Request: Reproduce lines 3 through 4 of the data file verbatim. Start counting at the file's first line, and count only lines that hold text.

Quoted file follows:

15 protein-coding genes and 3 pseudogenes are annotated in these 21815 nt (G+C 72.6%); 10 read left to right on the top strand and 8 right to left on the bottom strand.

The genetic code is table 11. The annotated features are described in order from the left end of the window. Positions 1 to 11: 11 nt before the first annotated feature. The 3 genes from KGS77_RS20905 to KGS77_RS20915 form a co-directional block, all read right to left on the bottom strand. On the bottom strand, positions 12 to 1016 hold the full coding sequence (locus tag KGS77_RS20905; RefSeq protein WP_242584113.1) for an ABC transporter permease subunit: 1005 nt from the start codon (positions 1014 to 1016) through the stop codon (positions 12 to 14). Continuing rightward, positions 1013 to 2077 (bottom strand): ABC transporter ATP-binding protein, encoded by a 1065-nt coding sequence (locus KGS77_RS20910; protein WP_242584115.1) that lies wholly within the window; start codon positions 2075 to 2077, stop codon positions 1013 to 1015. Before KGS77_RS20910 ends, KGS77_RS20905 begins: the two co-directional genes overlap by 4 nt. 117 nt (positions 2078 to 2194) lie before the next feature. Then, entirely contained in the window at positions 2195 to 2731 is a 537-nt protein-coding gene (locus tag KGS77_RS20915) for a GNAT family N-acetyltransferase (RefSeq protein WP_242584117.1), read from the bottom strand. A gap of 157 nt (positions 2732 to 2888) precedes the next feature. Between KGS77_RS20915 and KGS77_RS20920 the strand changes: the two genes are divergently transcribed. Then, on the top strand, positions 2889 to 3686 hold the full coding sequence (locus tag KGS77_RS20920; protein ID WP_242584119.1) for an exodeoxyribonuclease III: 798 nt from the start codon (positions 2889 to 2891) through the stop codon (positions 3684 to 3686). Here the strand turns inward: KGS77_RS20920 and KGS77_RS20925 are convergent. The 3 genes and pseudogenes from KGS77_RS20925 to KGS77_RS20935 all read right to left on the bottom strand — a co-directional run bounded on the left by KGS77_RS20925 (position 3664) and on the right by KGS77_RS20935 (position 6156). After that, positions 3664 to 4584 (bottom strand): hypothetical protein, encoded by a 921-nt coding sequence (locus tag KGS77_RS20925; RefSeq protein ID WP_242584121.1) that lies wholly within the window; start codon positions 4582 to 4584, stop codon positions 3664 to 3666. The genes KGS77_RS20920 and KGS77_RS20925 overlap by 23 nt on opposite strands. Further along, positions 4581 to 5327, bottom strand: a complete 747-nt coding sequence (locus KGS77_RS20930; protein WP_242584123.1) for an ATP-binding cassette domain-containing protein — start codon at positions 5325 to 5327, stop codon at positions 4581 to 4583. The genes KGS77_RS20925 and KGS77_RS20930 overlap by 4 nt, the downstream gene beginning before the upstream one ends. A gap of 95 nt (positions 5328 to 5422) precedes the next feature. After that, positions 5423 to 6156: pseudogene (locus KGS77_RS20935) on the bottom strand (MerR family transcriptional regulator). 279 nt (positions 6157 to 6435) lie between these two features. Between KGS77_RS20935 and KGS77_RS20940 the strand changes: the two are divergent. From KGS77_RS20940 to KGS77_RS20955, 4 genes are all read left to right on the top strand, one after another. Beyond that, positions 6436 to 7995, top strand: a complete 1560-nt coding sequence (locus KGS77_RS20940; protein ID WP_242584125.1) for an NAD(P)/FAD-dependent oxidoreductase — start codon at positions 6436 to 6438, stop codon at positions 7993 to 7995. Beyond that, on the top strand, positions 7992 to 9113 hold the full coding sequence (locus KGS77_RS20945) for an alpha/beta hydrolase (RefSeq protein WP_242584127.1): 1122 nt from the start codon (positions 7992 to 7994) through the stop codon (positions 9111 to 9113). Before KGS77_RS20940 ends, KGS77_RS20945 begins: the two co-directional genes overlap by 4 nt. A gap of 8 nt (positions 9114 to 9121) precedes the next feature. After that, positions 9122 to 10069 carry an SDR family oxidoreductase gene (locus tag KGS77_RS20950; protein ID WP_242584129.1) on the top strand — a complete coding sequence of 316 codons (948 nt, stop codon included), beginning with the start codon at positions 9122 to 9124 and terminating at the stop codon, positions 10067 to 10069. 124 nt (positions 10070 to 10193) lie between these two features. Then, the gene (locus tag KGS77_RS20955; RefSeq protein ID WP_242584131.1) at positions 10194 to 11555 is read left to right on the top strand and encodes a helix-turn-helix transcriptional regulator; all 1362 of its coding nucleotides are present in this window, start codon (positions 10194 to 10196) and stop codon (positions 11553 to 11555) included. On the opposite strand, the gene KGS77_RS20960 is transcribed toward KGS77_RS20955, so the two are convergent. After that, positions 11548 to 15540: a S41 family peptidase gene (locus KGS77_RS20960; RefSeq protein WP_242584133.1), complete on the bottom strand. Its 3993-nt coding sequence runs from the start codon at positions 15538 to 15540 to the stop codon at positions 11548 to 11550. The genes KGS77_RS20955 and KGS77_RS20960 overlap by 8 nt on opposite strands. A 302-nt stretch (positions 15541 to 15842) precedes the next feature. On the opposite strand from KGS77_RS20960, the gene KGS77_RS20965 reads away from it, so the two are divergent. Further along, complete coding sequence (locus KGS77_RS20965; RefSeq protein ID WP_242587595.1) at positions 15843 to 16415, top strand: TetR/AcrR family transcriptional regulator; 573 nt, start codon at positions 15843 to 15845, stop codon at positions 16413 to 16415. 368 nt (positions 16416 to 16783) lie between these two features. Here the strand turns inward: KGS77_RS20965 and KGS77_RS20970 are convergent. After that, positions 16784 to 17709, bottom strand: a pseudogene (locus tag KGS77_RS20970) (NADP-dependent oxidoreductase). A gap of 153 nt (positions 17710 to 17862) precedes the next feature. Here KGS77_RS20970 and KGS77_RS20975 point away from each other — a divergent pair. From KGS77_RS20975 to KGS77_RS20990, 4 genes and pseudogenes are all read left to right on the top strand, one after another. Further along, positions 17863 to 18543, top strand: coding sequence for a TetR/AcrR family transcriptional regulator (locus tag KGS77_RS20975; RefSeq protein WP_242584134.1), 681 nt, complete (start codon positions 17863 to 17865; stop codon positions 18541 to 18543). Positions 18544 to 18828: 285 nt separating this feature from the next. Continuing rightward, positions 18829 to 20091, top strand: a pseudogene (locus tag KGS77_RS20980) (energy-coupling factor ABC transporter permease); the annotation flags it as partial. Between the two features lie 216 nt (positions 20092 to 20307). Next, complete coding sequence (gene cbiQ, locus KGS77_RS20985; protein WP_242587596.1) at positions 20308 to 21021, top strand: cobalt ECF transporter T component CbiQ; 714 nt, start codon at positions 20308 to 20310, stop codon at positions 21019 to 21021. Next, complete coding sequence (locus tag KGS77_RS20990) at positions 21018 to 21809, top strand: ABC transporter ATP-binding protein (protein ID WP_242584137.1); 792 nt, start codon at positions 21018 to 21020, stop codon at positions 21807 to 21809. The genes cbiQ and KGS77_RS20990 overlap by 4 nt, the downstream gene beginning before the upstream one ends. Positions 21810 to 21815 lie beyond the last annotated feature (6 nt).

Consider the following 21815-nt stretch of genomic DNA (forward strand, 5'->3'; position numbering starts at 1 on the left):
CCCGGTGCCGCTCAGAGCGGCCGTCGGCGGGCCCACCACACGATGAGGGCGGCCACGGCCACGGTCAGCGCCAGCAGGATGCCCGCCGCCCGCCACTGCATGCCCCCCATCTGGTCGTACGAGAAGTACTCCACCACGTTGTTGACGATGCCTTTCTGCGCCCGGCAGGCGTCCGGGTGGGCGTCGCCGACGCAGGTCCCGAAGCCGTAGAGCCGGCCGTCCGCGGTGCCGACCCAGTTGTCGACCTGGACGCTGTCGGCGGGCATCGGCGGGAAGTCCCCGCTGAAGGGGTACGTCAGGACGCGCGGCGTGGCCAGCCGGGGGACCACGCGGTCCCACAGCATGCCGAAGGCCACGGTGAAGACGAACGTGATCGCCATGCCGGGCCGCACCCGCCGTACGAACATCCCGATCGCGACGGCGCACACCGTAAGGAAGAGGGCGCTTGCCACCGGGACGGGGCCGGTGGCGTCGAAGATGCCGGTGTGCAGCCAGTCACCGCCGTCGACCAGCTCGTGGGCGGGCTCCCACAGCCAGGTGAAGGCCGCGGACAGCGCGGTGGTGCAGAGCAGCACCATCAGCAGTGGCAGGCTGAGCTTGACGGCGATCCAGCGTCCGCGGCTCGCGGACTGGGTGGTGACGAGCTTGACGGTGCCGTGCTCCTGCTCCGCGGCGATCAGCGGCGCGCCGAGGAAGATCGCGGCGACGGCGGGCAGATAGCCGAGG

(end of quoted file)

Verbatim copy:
Consider the following 21815-nt stretch of genomic DNA (forward strand, 5'->3'; position numbering starts at 1 on the left):
CCCGGTGCCGCTCAGAGCGGCCGTCGGCGGGCCCACCACACGATGAGGGCGGCCACGGCCACGGTCAGCGCCAGCAGGATGCCCGCCGCCCGCCACTGCATGCCCCCCATCTGGTCGTACGAGAAGTACTCCACCACGTTGTTGACGATGCCTTTCTGCGCCCGGCAGGCGTCCGGGTGGGCGTCGCCGACGCAGGTCCCGAAGCCGTAGAGCCGGCCGTCCGCGGTGCCGACCCAGTTGTCGACCTGGACGCTGTCGGCGGGCATCGGCGGGAAGTCCCCGCTGAAGGGGTACGTCAGGACGCGCGGCGTGGCCAGCCGGGGGACCACGCGGTCCCACAGCATGCCGAAGGCCACGGTGAAGACGAACGTGATCGCCATGCCGGGCCGCACCCGCCGTACGAACATCCCGATCGCGACGGCGCACACCGTAAGGAAGAGGGCGCTTGCCACCGGGACGGGGCCGGTGGCGTCGAAGATGCCGGTGTGCAGCCAGTCACCGCCGTCGACCAGCTCGTGGGCGGGCTCCCACAGCCAGGTGAAGGCCGCGGACAGCGCGGTGGTGCAGAGCAGCACCATCAGCAGTGGCAGGCTGAGCTTGACGGCGATCCAGCGTCCGCGGCTCGCGGACTGGGTGGTGACGAGCTTGACGGTGCCGTGCTCCTGCTCCGCGGCGATCAGCGGCGCGCCGAGGAAGATCGCGGCGACGGCGGGCAGATAGCCGAGG